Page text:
Are There Any Books of the Bible That You Have Purposefully Avoided In Preaching?


The following is an edited transcript of the audio.

Are there any books of the Bible that you have purposefully avoided in preaching?

If "purposefully avoided" means that I think I should preach them and I won't preach them, then the answer is no. If "purposefully avoided" means that I chose one over the other, then yes, because I can't do Romans and Isaiah or Romans and Deuteronomy.

And I base those decisions on the perception that, given where the church is, who I am, and what the nature of the culture is, it seems at this point—all things considered—most profitable for the church to do this and not that.

But there is no book that I know of that I have said "no" to because I don't want the challenge or I think it would be bad for the people.

I know some would be harder than others. Revelation is the one book that John Calvin didn't write a commentary about. I wonder why? And I would find it hard going to know what to do with the middle chapters in there. Same thing with the last chapters of Daniel. Same thing with Ecclesiastes. Those would all be difficult, but I don't think I've avoided them because of that.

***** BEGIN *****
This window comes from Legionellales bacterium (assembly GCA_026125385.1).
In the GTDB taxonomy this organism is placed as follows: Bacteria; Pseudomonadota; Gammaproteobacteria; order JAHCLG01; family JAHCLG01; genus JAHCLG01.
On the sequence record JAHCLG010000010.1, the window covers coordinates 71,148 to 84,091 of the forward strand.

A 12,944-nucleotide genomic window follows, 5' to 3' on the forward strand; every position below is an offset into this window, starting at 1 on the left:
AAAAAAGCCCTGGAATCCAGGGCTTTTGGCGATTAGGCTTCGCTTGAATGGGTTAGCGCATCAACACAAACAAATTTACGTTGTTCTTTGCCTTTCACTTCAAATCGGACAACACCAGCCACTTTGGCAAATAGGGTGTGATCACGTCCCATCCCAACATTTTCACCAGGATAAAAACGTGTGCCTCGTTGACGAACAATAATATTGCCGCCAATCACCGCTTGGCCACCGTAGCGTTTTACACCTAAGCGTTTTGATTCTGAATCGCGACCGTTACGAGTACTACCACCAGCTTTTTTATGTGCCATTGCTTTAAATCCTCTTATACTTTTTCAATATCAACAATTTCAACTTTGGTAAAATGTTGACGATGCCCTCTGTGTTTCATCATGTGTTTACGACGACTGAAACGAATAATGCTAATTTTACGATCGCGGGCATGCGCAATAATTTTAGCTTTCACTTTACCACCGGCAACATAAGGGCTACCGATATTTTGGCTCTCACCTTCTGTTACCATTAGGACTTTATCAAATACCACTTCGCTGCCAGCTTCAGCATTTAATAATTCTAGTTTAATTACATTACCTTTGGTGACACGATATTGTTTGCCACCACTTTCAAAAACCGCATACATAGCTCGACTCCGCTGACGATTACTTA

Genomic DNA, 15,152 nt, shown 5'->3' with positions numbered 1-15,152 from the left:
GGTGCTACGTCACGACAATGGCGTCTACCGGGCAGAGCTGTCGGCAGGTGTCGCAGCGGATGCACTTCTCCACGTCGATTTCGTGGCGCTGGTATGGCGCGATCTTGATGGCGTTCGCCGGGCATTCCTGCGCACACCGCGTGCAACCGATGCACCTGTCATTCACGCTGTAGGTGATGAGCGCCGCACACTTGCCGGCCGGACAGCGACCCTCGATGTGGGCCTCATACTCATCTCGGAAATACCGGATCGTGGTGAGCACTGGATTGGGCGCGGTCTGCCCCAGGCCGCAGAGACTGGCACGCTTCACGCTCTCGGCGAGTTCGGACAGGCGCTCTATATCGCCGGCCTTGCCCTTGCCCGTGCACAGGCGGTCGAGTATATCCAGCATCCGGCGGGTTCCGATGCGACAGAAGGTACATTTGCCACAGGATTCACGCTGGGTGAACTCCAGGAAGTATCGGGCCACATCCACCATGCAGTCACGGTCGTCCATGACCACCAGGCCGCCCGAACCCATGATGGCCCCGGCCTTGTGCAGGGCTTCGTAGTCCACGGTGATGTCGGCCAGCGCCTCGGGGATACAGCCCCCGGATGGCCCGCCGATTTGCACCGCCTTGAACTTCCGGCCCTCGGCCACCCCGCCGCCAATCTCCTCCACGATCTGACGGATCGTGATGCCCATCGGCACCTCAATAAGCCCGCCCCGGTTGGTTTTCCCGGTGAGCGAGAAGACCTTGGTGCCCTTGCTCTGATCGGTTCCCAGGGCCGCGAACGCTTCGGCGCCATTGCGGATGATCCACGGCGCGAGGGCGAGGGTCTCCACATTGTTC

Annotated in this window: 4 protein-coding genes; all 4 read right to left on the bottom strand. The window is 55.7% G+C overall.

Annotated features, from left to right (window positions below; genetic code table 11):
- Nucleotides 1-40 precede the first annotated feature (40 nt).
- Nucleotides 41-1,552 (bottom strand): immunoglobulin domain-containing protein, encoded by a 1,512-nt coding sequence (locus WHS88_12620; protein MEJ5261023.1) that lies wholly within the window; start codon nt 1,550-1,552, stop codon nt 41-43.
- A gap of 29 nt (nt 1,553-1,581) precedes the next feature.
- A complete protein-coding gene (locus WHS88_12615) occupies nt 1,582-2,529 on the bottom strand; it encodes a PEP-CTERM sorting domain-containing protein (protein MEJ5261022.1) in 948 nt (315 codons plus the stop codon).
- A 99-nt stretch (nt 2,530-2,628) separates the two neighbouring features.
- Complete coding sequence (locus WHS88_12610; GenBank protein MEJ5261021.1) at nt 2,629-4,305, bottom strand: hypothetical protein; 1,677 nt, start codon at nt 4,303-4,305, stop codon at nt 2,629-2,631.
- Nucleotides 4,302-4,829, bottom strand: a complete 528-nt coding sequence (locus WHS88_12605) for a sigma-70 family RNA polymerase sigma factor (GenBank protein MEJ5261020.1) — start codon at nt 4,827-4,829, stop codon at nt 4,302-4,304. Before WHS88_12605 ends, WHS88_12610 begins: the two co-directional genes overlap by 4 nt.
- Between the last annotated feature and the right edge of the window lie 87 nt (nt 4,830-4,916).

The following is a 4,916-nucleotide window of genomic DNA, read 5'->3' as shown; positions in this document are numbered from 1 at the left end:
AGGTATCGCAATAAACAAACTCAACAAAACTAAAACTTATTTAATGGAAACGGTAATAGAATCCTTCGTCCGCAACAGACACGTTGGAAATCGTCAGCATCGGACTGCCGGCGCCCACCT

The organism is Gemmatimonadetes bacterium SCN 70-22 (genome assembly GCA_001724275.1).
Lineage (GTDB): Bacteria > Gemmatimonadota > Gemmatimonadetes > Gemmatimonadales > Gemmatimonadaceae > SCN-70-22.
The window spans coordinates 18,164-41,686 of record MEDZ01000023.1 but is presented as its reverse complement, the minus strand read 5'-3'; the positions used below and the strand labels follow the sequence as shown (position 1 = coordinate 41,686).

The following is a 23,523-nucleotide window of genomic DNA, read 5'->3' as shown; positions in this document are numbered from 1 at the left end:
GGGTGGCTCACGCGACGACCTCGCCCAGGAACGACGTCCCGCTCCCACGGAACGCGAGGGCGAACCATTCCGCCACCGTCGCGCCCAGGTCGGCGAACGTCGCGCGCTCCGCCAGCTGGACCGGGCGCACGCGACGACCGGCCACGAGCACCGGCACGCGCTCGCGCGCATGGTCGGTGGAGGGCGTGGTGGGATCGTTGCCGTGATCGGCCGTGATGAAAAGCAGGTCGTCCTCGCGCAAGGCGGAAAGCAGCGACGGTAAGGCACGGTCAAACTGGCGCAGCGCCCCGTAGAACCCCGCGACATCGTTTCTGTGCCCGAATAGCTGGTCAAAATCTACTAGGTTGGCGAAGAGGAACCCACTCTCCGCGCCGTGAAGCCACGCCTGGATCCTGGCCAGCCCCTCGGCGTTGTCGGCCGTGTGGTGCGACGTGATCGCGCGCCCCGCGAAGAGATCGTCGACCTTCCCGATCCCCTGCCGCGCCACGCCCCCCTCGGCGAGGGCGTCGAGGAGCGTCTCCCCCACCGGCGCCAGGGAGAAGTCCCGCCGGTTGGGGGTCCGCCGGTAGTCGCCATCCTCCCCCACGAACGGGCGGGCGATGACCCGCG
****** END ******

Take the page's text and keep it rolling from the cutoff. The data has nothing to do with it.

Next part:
In fact, I've sometimes wanted to do them just for the challenge. And yet, those books in particular have never seemed as edifying as the ones that I have chosen at the time.

Thumb author john piper

John Piper (@JohnPiper) is founder and teacher of desiringGod.org and chancellor of Bethlehem College & Seminary. For 33 years, he served as pastor of Bethlehem Baptist Church, Minneapolis, Minnesota. He is author of more than 50 books, including A Peculiar Glory.